Ocean Kinetics and Green Marine (UK), have finished the first phase of decommissioning of the OpenHydro tidal energy platform in the Orkney Islands.

Scottish duo completes first phase of OpenHydro tidal platform decommissioning

Two Scottish companies, Ocean Kinetics and Green Marine (UK), have finished the first phase of decommissioning of the OpenHydro tidal energy platform in the Orkney Islands.

Source: Ocean Kinetics

The decommissioning is taking place at the European Marine Energy Centre’s (EMEC’s) Falls of Warness test site.

EMEC awarded the contract to decommission the facility, previously operated by OpenHydro for its tidal turbine technology, in early April this year, while the search for the contractor for the removal started in August 2021.

In June, the two Scottish companies made a joint venture (JV) partnership in order to decommission OpenHydro’s tidal energy platform. 

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“The test rig has two steel piles, which are drilled and grouted into the seabed, with a steel superstructure forming the work area. Two steel collars were attached to the piles for raising and lowering the device into the tide with 15 tonne hydraulic winches. We were contracted to remove the steel superstructure, cut the piles, disconnect and terminate the cables,” said the Managing Director of Ocean Kinetics, John Henderson.

“The superstructure has been removed and we are now working on the pile removal and cable termination.”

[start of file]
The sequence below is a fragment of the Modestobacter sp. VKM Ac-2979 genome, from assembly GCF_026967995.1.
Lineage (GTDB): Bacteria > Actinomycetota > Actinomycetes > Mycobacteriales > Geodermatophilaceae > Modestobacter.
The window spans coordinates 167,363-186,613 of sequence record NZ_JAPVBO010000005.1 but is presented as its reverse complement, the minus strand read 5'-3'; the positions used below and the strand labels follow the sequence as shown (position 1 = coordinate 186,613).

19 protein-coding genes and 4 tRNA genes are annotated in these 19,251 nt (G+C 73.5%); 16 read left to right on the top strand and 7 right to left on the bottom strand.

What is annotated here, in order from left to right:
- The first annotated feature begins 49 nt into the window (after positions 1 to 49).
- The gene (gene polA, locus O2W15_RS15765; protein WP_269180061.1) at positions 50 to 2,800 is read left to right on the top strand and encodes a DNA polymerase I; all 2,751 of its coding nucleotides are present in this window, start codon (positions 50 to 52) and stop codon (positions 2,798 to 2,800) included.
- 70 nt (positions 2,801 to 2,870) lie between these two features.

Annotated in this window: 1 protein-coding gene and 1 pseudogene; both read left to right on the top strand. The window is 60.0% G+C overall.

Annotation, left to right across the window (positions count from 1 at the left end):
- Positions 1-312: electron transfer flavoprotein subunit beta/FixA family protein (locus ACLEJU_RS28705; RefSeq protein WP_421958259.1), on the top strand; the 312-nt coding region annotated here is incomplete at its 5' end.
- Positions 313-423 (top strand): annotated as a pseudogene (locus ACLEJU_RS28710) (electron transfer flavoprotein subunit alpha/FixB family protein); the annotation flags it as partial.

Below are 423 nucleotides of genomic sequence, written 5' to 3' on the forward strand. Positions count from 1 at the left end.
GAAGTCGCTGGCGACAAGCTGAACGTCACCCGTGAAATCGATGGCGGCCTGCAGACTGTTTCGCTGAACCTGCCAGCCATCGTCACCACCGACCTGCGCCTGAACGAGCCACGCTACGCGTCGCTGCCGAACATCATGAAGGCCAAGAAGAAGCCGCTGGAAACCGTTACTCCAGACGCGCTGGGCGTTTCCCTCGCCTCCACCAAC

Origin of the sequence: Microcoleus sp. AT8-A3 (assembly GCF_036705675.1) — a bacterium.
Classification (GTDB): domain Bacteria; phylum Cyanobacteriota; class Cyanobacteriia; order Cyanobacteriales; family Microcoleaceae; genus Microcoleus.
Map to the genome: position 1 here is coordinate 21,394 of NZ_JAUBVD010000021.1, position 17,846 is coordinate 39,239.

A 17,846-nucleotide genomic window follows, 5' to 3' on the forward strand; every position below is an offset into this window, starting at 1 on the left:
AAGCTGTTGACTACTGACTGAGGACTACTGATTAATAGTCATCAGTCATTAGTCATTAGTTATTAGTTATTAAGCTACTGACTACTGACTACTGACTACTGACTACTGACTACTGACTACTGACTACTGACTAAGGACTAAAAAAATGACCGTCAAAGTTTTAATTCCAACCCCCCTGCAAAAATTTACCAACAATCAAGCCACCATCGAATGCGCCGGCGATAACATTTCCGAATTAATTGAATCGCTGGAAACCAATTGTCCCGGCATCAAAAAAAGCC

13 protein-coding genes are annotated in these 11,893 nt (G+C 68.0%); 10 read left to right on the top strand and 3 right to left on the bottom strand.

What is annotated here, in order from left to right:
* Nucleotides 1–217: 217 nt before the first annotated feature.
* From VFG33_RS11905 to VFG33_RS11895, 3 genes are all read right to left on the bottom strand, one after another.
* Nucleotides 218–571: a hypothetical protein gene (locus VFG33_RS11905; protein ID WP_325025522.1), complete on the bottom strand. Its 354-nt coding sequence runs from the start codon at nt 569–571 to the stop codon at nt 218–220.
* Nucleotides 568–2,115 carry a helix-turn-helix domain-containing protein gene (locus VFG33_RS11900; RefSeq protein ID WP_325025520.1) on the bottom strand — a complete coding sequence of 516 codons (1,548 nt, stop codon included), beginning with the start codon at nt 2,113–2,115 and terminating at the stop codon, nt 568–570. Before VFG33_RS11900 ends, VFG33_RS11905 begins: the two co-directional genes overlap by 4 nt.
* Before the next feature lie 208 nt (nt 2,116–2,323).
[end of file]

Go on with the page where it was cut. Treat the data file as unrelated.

Ocean Kinetics divers, riggers, welders, and ROV operators work with Green Marine’s offshore management, vessel, mooring, and cable services. Both companies handle the operational engineering, cutting, and heavy lifting, said Ocean Kinetics.

“This project demonstrates how well placed we are to deliver contracts of size and scale in challenging conditions. We have created a formidable team – drawing on the expertise and experience of both companies in managing a wide range of complex marine-related projects – from decommissioning and retrieval of fishing boats and aquaculture-related barges and equipment to subsea servers and port gates,” added Henderson.

According to Ocean Kinetics, diamond wire cutting machines will cut each pile foundation flush with the seabed to restore it to its original condition.

OpenHydro was the first developer to use the tidal test site at the Fall of Warness off the island of Eday when it installed the test rig and the 250 kW open-centered turbine in 2006. 

The OpenHydro was the first tidal turbine to be grid-connected in Scotland and subsequently the first to successfully generate electricity to the national grid in the UK. The test platform at the Fall of Warness test site was used to streamline its tidal turbine technology until its liquidation in 2018.